N.J. Constitutional Convention: Vol. 4, Page 495

Wednesday, July 30, 1947 (Morning session)

grandeur and not think he is subordinate to anybody except the Chief Justice. I think we should have an Administrative Director, but I think he should be provided for by act of the Legislature.

Now with respect to paragraph 2 of Section VI, I think it is a very serious defect that the Constitution does not provide that the judges appointed to the Equity Division shall be permanently assigned thereto. I realize that I referred to this in my remarks in the memorandum I filed with this Committee when I was before it a few weeks ago, but I cannot help pressing that now because I do not know whether this was intentionally done or whether it was sort of an oversight. There is the statement that assignments for the Appellate Division shall be for terms fixed by rules of the Supreme Court. Does that mean that assignments to the Equity or Law Divisions can be from month to month, or day to day? I think every evil of the system in New York - where judges are at one time in what they call the special term, dealing with equity cases, and at another time in a trial term like our Circuit judges - would be introduced here. Every evil of the federal system would be introduced here. I think that the great talking point of what I call the Chancery diehards is that we have equity specialists. I feel that if we provide for the assignment permanently to the Chancery Division of Chancery experts, you will take the wind out of the sails of a lot of those people in favor of a separate court and you will acquire a great many favorable votes from people who are in between. I have heard lawyers say that they would be in favor of a unified court with a Chancery (Equity) Division so long as the equity judges were assigned there permanently, subject perhaps to emergent temporary assignments elsewhere.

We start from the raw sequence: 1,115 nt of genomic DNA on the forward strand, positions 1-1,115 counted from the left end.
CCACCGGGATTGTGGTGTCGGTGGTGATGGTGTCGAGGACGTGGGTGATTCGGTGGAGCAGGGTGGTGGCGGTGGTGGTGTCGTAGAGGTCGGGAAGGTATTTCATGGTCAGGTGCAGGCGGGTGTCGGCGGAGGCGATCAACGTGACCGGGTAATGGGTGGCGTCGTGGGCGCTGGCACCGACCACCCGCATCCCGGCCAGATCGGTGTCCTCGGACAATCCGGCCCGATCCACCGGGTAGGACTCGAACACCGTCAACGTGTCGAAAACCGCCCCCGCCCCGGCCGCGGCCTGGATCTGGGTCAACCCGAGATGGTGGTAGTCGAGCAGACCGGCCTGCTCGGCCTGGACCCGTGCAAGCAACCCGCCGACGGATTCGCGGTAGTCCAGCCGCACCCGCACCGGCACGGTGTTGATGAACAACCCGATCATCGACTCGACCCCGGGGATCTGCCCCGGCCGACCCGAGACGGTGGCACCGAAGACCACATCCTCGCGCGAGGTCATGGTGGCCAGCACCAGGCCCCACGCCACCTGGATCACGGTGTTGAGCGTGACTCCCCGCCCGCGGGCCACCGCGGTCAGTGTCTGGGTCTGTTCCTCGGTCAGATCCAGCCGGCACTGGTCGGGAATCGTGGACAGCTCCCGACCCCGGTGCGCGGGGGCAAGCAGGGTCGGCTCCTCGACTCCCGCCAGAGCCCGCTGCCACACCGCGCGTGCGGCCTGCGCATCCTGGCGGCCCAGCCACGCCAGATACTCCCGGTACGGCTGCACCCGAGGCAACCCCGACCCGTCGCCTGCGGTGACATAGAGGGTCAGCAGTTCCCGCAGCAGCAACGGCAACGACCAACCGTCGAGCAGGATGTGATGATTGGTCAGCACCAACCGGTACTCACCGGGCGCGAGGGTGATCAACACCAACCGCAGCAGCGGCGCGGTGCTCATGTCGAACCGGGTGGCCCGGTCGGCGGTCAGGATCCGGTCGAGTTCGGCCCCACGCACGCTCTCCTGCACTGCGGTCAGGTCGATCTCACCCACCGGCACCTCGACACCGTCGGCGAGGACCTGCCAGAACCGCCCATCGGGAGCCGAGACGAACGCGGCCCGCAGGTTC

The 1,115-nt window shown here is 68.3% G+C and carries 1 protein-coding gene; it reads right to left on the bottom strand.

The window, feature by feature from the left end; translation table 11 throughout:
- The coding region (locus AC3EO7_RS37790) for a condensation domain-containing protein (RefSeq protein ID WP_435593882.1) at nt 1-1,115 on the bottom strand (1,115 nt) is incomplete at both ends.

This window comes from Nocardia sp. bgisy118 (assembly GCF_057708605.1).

Turning to the Schedule, there are some things, of course, that I have already mentioned that come back again in there. Among them are the age 70, the original jurisdiction of the Prerogative Court being retained, and the original jurisdiction in criminal matters being retained. I can't understand why the Constitution in paragraph 4 takes the trouble to abolish the Orphans' Court, Court of Common Pleas, etc. That could be done by the Legislature today, and it can be done by the first Legislature after the Constitution shall have been adopted by the people. I can't see why it should be put in the Constitution.

Only one more thing, and then I'm through. Paragraph 6 of the Schedule says Advisory Masters shall continue to hear matrimonial causes. There is no way of putting in the Constitution how they shall be appointed. They are now appointed by the Chancellor. Who is to do it? I think that ought to be made plain.

Thank you.

VICE-CHAIRMAN: Thank you very much, Mr. McCarter. ... Mrs. Henderson.

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